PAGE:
You are here

OpenMarket: Daniel Press

  • Five Priorities for the New CFPB Director

    December 7, 2018
    Kathleen Kraninger was confirmed as director of the Bureau of Consumer Financial Protection. She has promised to implement a free market reform agenda, focusing on greater competition and lighter-touch enforcement actions. To provide some guidance on how she can go about achieving this, I have outlined five reform priorities for the Bureau.
  • Senate Democrats' Report Misses Mark on Mulvaney

    December 5, 2018
    While President Trump’s nominee to head the Bureau of Consumer Financial Protection, Kathleen Kraninger, awaits a final confirmation vote in the Senate, Senate Democrats have authored a report criticizing the Trump administration’s management of the Bureau.
  • Bureau of Consumer Financial Protection Needs to Rewrite Payday Loan Rule

    November 8, 2018
    Last week, I wrote a blog post on how the Bureau of Consumer Financial Protection could go about narrowly rewriting the payday loan rule. This would allow the rule to easily avoid being struck down by the courts under “arbitrary and capricious review,” while still significantly reshaping the law.
  • What Do the Midterms Mean for Financial Services?

    November 7, 2018

    Now that the Democrats have taken the House, things are going to change for the House Financial Services Committee. To start with, Jeb Hensarling, the Republican chairman of the committee for the past six years, has retired. Hensarling was perhaps the most committed free-market and limited government voice on the committee.


  • How to Rewrite the Payday Loan Rule

    October 29, 2018

    Last Friday, the Bureau of Consumer Financial Protection announced that it will be reconsidering its’ controversial Payday, Vehicle Title, and High-Cost Installment Loan rule. (For a recap of what the rule involves, you can see my paper here.) Despite what some predicted, the Bureau is considering rewriting only certain provisions of the rule, such as the ability-to-repay requirement, rather than rescinding or rewriting the rule in its entirety.


  • Promise and Pitfalls of Treasury Fintech Report

    October 10, 2018

    July 31st, 2018, was one of the most exciting days for financial technology regulation in recent memory. Around 10 a.m. that morning was when the long-awaited Treasury report on nonbank financials, fintech, and innovation was released, outlining the White House’s position on fintech and nonbank regulation. Then around 2 p.m. that same afternoon, the Office of the Comptroller of the Currency announced that they would begin accepting applications for the much anticipated “fintech” charter.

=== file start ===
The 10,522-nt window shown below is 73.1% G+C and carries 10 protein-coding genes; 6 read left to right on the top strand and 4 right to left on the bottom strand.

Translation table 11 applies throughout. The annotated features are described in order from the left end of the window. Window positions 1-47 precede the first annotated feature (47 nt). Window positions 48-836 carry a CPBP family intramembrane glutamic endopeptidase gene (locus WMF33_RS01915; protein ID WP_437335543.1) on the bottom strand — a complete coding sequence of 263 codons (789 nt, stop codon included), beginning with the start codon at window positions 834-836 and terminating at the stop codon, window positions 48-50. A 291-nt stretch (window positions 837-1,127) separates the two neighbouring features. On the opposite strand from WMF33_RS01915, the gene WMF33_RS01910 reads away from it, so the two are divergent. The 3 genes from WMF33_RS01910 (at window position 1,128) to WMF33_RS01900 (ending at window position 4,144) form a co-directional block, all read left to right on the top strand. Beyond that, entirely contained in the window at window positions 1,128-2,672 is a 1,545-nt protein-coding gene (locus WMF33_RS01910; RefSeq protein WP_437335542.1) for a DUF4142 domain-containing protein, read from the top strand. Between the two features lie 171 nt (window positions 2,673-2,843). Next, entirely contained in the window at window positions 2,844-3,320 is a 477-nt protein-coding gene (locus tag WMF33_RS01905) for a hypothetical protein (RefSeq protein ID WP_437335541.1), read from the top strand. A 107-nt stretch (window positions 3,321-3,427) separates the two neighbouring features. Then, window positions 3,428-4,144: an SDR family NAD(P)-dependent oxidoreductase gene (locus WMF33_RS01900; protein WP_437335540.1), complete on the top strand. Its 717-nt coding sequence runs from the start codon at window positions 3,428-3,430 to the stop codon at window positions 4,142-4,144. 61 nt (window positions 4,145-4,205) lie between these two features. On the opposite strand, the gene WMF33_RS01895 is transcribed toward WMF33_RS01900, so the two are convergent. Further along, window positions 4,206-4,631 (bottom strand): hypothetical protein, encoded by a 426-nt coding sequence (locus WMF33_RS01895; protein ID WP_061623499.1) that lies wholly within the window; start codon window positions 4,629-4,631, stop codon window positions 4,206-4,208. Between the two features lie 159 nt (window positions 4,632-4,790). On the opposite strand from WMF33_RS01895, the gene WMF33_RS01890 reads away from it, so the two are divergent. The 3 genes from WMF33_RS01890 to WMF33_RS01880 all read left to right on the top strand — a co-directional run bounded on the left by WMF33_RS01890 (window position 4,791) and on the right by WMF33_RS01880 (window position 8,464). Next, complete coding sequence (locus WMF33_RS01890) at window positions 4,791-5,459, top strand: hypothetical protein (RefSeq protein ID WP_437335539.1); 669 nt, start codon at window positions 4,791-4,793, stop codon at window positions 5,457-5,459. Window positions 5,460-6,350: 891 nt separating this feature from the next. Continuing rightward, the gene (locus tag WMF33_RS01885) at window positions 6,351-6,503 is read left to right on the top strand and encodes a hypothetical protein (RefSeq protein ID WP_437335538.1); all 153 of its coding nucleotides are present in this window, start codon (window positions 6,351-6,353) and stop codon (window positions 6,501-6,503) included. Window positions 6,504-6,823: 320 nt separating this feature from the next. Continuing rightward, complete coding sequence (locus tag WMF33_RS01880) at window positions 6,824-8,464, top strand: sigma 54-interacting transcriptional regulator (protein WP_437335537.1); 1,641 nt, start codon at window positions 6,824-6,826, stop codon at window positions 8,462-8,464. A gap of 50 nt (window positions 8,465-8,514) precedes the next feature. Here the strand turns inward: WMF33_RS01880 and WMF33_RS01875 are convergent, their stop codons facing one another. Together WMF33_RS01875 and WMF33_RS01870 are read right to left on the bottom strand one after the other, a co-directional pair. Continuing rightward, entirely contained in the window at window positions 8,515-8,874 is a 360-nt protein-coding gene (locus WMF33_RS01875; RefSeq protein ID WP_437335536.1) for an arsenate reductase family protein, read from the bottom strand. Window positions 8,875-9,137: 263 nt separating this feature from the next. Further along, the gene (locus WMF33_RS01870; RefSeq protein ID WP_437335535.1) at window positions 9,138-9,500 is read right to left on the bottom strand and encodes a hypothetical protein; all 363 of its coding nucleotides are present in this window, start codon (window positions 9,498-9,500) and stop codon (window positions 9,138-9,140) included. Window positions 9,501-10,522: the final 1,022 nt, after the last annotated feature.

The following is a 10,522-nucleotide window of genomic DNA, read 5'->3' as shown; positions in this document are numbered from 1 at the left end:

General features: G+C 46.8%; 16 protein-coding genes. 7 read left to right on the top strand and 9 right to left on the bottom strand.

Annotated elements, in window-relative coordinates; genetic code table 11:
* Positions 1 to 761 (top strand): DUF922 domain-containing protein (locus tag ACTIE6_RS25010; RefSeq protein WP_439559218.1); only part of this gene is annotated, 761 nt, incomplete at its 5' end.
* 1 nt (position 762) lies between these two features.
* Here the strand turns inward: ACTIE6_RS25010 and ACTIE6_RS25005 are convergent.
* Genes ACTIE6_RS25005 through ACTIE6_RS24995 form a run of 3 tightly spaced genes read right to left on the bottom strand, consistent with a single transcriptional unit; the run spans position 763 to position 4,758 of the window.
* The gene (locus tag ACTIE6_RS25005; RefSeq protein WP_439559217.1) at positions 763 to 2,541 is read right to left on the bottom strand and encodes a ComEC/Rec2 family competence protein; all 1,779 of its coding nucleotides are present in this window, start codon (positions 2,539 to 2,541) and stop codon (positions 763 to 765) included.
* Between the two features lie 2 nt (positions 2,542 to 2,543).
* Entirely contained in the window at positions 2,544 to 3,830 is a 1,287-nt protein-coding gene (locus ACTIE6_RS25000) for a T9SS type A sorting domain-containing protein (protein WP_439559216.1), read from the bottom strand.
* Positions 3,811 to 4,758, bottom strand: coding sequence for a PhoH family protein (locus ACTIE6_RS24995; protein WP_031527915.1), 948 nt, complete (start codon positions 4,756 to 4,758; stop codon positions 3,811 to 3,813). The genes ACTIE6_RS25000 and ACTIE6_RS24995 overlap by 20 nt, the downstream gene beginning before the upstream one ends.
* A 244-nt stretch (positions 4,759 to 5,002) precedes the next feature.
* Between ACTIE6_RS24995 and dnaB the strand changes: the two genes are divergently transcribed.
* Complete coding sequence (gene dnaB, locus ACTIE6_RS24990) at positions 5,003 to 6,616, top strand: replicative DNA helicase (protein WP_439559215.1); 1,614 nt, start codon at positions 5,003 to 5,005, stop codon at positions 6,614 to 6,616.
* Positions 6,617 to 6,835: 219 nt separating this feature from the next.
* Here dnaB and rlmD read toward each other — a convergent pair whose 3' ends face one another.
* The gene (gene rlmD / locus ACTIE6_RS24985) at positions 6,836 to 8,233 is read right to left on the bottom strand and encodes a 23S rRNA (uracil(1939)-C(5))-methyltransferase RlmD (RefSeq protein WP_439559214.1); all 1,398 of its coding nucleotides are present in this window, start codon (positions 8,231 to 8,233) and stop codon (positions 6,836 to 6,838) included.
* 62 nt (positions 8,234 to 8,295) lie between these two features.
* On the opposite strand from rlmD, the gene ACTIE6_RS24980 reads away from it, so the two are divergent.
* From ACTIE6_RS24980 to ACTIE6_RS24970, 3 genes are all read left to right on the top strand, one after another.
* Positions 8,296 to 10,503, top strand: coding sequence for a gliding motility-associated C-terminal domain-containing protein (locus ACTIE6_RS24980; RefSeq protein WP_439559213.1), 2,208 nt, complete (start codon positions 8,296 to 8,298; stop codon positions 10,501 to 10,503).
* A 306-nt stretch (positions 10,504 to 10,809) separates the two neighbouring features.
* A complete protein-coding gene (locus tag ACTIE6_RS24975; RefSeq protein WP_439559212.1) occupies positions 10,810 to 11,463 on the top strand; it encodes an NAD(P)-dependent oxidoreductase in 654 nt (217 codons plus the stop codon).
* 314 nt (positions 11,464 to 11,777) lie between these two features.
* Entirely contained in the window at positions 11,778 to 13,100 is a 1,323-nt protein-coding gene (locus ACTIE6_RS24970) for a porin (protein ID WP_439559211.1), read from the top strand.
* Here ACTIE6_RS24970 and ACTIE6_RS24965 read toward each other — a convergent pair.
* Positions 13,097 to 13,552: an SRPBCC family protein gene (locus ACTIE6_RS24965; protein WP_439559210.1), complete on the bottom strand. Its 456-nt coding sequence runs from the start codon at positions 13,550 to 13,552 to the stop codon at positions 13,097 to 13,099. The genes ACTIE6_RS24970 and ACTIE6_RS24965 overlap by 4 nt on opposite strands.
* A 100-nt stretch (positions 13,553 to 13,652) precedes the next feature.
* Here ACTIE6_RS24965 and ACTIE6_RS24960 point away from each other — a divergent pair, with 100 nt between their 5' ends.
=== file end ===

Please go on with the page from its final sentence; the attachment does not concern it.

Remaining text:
• The Financial Crisis 10 Years Later: What's Changed?

    September 14, 2018

    Ten years ago, the United States plunged into a financial crisis that would bring the world economy to the brink of collapse. The housing bubble was overwhelmingly a result of Fannie Mae and Freddie Mac’s reckless departure from tried and true underwriting practices, the Federal Reserve’s expansionary monetary policy, and state zoning and land-use laws that restricted the supply of housing. So, what has been accomplished over the past 10 years to rein in these policies? Unfortunately, very little.


  • The Financial Crisis 10 Years Later: Restrictions on Housing Supply Makes Matters Worse

    September 13, 2018

    The broader financial crisis of 2007-2008 was the result of the U.S residential housing market collapse. That housing collapse itself was a consequence of an unprecedented number of weak and risky mortgages, driven predominately by the government-sponsored enterprises, Fannie Mae and Freddie Mac. When many of these mortgage holders defaulted, the mortgage-backed securities held by financial institutions around the world also buckled, leading to the financial crisis.


  • The Financial Crisis 10 Years Later: Fannie and Freddie Fueled the Subprime Mortgage Bubble

    September 12, 2018

    If anything symbolizes the American dream, it is homeownership—an asset that is viewed as part of a route from poverty and exclusion to independence and responsibility. However, as detailed in Part I, for over a century, state and federal governments worked to racially segregate American neighborhoods, promoting homeownership for whites while denying it for African-Americans.


  • The Financial Crisis 10 Years Later: A Legacy of Racist Government Housing Policy

    September 11, 2018

    A decade ago this Saturday, the world shook as Lehman Brothers, the fourth-largest investment bank in the United States, filed for bankruptcy. Representing one of the most dramatic episodes of the financial crisis, the date September 15, 2008, will live in infamy as the world economy was brought to the brink of collapse.


Pages

Subscribe to OpenMarket: Posts by Daniel Press